Dr. Lyn Colangelo

1318 Lecture Notes Chapter 3: Perception & Attribution Errors

 

I.                     The Nature of Perception

A.                 Perception is a subjective, active, and creative process

B.                 A mental process through which we interpret what we sense

1.                  The process of assigning meaning to sensory information

2.                  The process by which we understand ourselves and others

C.                Perceptions of others affect ways we communicate with them

1.                  “I understand your feelings” is based on perception

2.                  There is no way we can actually feel what another feels

3.                  So to understand, we select, organize, and interpret cues

II.                   How does perception influence how we relate to others?

A.                 Interpersonal perception involves sensing, organizing, & interpreting information about people & their messages

B.                 Instantaneous evaluations create automatic judgments that predisposes positive or negative reactions toward others

1.                  Automatic judgments occur outside of awareness

2.                  We trust them the way we trust our senses not realizing they are already biased

C.                Messages we send can shape others’ self-concept & behavior

D.                Differing perceptions cause challenges for communication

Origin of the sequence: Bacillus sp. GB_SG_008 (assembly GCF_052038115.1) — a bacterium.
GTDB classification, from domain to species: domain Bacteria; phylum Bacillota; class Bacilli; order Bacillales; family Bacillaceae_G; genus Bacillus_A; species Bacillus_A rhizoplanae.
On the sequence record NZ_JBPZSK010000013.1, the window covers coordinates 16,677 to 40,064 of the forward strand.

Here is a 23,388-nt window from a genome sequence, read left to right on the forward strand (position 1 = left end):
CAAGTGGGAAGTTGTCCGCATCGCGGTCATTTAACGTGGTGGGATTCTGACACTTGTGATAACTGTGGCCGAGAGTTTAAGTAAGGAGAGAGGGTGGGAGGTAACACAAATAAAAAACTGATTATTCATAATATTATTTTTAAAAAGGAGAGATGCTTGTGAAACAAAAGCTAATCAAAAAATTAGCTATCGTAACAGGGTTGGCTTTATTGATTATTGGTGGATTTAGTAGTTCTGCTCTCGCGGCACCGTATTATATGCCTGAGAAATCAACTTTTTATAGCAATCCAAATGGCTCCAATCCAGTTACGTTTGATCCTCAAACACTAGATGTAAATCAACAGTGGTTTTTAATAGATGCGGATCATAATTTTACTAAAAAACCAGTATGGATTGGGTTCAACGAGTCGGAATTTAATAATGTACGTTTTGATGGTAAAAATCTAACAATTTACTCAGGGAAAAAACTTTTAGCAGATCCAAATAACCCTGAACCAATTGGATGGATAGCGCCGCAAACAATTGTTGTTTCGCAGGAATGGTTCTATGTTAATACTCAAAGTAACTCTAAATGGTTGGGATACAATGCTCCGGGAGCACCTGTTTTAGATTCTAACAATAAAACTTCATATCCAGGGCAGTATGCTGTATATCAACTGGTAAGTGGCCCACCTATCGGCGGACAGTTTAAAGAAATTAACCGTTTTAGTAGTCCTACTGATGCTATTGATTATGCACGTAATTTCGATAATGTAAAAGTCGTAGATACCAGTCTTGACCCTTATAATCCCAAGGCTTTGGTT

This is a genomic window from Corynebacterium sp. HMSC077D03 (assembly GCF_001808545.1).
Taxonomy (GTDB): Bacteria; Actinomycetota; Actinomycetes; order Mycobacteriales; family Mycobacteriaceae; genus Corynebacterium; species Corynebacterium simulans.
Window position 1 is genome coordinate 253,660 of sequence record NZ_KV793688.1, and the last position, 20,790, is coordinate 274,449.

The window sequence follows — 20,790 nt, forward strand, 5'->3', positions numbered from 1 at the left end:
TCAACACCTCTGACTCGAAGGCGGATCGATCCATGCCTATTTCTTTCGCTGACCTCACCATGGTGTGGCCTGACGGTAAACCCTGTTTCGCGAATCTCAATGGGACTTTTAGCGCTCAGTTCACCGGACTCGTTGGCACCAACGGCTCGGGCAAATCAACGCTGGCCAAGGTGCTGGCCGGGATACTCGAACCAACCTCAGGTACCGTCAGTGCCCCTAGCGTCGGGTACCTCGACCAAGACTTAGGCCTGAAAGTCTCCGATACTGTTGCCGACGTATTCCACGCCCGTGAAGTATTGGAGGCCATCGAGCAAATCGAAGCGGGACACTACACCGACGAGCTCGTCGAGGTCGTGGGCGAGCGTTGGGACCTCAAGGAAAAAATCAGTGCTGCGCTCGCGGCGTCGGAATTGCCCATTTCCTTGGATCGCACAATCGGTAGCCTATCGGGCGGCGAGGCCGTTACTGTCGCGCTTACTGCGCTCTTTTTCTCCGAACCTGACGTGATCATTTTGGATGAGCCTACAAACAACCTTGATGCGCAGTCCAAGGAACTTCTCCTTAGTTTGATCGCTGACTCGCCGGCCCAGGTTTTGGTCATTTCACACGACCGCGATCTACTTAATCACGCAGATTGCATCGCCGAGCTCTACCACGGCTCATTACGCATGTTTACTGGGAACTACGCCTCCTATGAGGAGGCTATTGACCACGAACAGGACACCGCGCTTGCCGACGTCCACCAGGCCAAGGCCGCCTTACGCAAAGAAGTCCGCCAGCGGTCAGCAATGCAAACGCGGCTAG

III.                  Three Stages of Perception

A.                 Selection

1.                  To experience a stimulus through the senses & attend to it

a)                 Stimulus: anything prompting action, feeling, thought

b)                 Senses

(i)                             sight

(ii)                           sound

(iii)                         smell

(iv)                          taste

(v)                            touch

2.                  Selective Perception

a)                 Actively select some stimuli & ignore (filter) others

(i)                             We don’t perceive everything

(ii)                           10,000 bits of sensory information available/sec

b)                 Physiological & psychological states influence what the senses pick up and the meaning you give it

c)                  Factors that Affect Perceptions

(i)                             Physiology

Height, weight, hearing, vision, physical well-being, mood

(ii)                           Age

Experience teaches lessons; wealth of experience vs. naiveté

(iii)                         Culture as a filter

Conditions us to perceive in similar ways

Develop shared attitudes, beliefs, values, etc.

Standpoint theory explains our perceptions are influenced by the subgroups or subcultures to which we belong, such as age, gender, sexual preference, ethnicity, religion, marital status, occupation, etc.

(iv)                          Social Roles

How would a physician’s training vs. a lawyer’s training cause them to notice different things at the scene of an automobile accident?

(v)                            Ourselves

Implicit Personality Theory: Unspoken, unconscious assumptions about how various qualities fit together in human personalities (outgoing = friendly, confident, and fun

Attachment Styles: We perceive & approach relationships differently b/c of how we were parented

 

B.                Organization

1.                  To sort stimuli into groups and categories

2.                  Constructivism theory states we organize and interpret experience by applying cognitive structures

3.                  Schemata (organizational structures to make sense of what we have noticed)